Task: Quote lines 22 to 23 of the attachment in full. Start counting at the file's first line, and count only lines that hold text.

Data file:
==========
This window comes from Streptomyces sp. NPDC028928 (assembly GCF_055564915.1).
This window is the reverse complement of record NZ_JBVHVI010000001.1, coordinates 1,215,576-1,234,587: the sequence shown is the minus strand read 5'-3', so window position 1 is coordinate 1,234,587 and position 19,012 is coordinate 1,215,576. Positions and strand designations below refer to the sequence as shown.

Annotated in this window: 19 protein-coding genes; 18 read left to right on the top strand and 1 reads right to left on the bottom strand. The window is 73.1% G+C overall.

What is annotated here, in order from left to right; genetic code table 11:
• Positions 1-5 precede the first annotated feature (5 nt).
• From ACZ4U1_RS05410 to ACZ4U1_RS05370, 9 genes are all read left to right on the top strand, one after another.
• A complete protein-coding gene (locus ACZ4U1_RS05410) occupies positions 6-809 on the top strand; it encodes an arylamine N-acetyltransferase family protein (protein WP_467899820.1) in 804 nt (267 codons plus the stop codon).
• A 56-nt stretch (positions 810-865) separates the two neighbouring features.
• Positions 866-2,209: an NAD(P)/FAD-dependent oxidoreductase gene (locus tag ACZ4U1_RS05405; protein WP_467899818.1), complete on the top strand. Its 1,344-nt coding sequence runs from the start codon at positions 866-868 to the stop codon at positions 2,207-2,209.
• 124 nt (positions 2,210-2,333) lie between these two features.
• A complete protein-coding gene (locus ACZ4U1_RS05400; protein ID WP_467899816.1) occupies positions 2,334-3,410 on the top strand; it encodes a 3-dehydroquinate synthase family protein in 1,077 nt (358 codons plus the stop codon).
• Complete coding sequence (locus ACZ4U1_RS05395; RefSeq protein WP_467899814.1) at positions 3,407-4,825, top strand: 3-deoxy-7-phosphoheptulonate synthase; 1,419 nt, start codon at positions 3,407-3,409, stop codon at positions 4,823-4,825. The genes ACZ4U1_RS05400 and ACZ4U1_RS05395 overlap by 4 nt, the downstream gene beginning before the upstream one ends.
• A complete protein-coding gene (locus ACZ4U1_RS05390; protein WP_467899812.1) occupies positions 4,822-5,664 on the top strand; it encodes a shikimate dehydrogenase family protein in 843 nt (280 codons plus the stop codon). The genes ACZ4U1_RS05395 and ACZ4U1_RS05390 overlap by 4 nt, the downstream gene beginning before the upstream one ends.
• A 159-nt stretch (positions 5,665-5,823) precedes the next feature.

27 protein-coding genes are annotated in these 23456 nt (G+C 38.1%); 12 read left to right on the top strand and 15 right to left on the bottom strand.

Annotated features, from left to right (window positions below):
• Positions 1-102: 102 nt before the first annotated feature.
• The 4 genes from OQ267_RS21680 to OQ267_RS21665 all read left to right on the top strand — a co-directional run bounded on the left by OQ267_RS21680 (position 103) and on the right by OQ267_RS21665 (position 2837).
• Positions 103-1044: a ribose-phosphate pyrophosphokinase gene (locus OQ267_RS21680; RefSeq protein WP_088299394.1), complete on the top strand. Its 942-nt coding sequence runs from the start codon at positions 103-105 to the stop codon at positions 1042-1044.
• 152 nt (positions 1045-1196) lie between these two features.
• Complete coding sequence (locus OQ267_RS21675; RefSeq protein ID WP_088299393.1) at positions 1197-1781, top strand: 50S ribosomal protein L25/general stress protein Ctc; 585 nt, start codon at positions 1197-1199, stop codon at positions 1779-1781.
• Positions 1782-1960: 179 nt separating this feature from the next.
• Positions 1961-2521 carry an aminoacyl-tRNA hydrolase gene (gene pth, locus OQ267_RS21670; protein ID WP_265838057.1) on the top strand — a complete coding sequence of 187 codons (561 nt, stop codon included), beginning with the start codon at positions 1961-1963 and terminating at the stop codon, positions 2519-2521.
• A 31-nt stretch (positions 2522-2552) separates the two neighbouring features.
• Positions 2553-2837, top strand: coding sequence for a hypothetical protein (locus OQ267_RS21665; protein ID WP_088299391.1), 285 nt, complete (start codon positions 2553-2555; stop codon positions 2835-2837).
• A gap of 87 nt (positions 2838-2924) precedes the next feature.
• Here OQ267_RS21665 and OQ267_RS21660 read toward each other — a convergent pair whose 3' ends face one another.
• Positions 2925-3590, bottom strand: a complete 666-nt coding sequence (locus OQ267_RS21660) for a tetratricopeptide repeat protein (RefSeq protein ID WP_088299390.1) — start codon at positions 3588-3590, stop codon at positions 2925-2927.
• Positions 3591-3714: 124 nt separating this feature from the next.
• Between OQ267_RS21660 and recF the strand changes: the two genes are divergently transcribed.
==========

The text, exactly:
• Positions 1782-1960: 179 nt separating this feature from the next.
• Positions 1961-2521 carry an aminoacyl-tRNA hydrolase gene (gene pth, locus OQ267_RS21670; protein ID WP_265838057.1) on the top strand — a complete coding sequence of 187 codons (561 nt, stop codon included), beginning with the start codon at positions 1961-1963 and terminating at the stop codon, positions 2519-2521.